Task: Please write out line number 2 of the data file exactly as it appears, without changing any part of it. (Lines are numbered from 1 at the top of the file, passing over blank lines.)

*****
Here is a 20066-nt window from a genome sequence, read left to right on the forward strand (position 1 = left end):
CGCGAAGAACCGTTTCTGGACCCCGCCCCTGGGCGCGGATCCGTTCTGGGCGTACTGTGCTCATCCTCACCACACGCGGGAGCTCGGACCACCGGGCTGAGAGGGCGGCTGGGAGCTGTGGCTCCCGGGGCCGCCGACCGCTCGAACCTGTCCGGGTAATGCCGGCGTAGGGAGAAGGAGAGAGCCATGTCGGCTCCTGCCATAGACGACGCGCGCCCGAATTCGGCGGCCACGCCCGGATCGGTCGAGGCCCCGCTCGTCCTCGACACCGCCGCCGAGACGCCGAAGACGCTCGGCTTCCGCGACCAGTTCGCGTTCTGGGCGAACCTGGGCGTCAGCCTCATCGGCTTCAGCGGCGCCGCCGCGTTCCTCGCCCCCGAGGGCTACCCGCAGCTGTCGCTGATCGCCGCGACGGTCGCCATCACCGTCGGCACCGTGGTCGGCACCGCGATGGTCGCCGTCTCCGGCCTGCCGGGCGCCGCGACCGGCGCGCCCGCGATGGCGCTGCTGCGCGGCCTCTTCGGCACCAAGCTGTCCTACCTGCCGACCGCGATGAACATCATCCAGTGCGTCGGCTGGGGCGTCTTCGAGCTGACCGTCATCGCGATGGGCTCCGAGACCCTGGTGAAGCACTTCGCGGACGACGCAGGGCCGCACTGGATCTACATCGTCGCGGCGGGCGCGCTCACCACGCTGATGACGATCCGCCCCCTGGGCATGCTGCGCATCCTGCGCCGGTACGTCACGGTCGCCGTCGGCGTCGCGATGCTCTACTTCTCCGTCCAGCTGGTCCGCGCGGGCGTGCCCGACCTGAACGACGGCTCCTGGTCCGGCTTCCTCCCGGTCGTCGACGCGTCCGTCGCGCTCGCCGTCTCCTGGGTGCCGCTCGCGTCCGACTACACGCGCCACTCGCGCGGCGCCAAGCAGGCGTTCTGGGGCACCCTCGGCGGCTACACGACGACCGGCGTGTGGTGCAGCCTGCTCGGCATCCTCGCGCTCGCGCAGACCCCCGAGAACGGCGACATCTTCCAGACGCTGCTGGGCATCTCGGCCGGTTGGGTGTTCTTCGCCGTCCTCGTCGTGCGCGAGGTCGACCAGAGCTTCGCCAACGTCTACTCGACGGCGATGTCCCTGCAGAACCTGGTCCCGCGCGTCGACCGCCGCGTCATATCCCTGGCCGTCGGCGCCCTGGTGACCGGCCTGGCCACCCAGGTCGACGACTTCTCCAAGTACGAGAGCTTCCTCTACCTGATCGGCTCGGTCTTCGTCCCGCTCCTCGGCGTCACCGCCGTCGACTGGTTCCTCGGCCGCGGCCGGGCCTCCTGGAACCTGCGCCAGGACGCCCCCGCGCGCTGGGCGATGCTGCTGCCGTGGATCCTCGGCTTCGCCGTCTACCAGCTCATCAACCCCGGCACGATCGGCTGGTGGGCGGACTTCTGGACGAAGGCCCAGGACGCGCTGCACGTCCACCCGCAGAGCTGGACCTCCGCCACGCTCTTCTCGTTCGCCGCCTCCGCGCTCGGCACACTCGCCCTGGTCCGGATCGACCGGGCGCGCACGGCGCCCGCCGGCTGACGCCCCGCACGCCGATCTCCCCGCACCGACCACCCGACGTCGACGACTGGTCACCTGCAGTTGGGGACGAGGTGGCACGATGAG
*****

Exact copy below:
CGCGAAGAACCGTTTCTGGACCCCGCCCCTGGGCGCGGATCCGTTCTGGGCGTACTGTGCTCATCCTCACCACACGCGGGAGCTCGGACCACCGGGCTGAGAGGGCGGCTGGGAGCTGTGGCTCCCGGGGCCGCCGACCGCTCGAACCTGTCCGGGTAATGCCGGCGTAGGGAGAAGGAGAGAGCCATGTCGGCTCCTGCCATAGACGACGCGCGCCCGAATTCGGCGGCCACGCCCGGATCGGTCGAGGCCCCGCTCGTCCTCGACACCGCCGCCGAGACGCCGAAGACGCTCGGCTTCCGCGACCAGTTCGCGTTCTGGGCGAACCTGGGCGTCAGCCTCATCGGCTTCAGCGGCGCCGCCGCGTTCCTCGCCCCCGAGGGCTACCCGCAGCTGTCGCTGATCGCCGCGACGGTCGCCATCACCGTCGGCACCGTGGTCGGCACCGCGATGGTCGCCGTCTCCGGCCTGCCGGGCGCCGCGACCGGCGCGCCCGCGATGGCGCTGCTGCGCGGCCTCTTCGGCACCAAGCTGTCCTACCTGCCGACCGCGATGAACATCATCCAGTGCGTCGGCTGGGGCGTCTTCGAGCTGACCGTCATCGCGATGGGCTCCGAGACCCTGGTGAAGCACTTCGCGGACGACGCAGGGCCGCACTGGATCTACATCGTCGCGGCGGGCGCGCTCACCACGCTGATGACGATCCGCCCCCTGGGCATGCTGCGCATCCTGCGCCGGTACGTCACGGTCGCCGTCGGCGTCGCGATGCTCTACTTCTCCGTCCAGCTGGTCCGCGCGGGCGTGCCCGACCTGAACGACGGCTCCTGGTCCGGCTTCCTCCCGGTCGTCGACGCGTCCGTCGCGCTCGCCGTCTCCTGGGTGCCGCTCGCGTCCGACTACACGCGCCACTCGCGCGGCGCCAAGCAGGCGTTCTGGGGCACCCTCGGCGGCTACACGACGACCGGCGTGTGGTGCAGCCTGCTCGGCATCCTCGCGCTCGCGCAGACCCCCGAGAACGGCGACATCTTCCAGACGCTGCTGGGCATCTCGGCCGGTTGGGTGTTCTTCGCCGTCCTCGTCGTGCGCGAGGTCGACCAGAGCTTCGCCAACGTCTACTCGACGGCGATGTCCCTGCAGAACCTGGTCCCGCGCGTCGACCGCCGCGTCATATCCCTGGCCGTCGGCGCCCTGGTGACCGGCCTGGCCACCCAGGTCGACGACTTCTCCAAGTACGAGAGCTTCCTCTACCTGATCGGCTCGGTCTTCGTCCCGCTCCTCGGCGTCACCGCCGTCGACTGGTTCCTCGGCCGCGGCCGGGCCTCCTGGAACCTGCGCCAGGACGCCCCCGCGCGCTGGGCGATGCTGCTGCCGTGGATCCTCGGCTTCGCCGTCTACCAGCTCATCAACCCCGGCACGATCGGCTGGTGGGCGGACTTCTGGACGAAGGCCCAGGACGCGCTGCACGTCCACCCGCAGAGCTGGACCTCCGCCACGCTCTTCTCGTTCGCCGCCTCCGCGCTCGGCACACTCGCCCTGGTCCGGATCGACCGGGCGCGCACGGCGCCCGCCGGCTGACGCCCCGCACGCCGATCTCCCCGCACCGACCACCCGACGTCGACGACTGGTCACCTGCAGTTGGGGACGAGGTGGCACGATGAG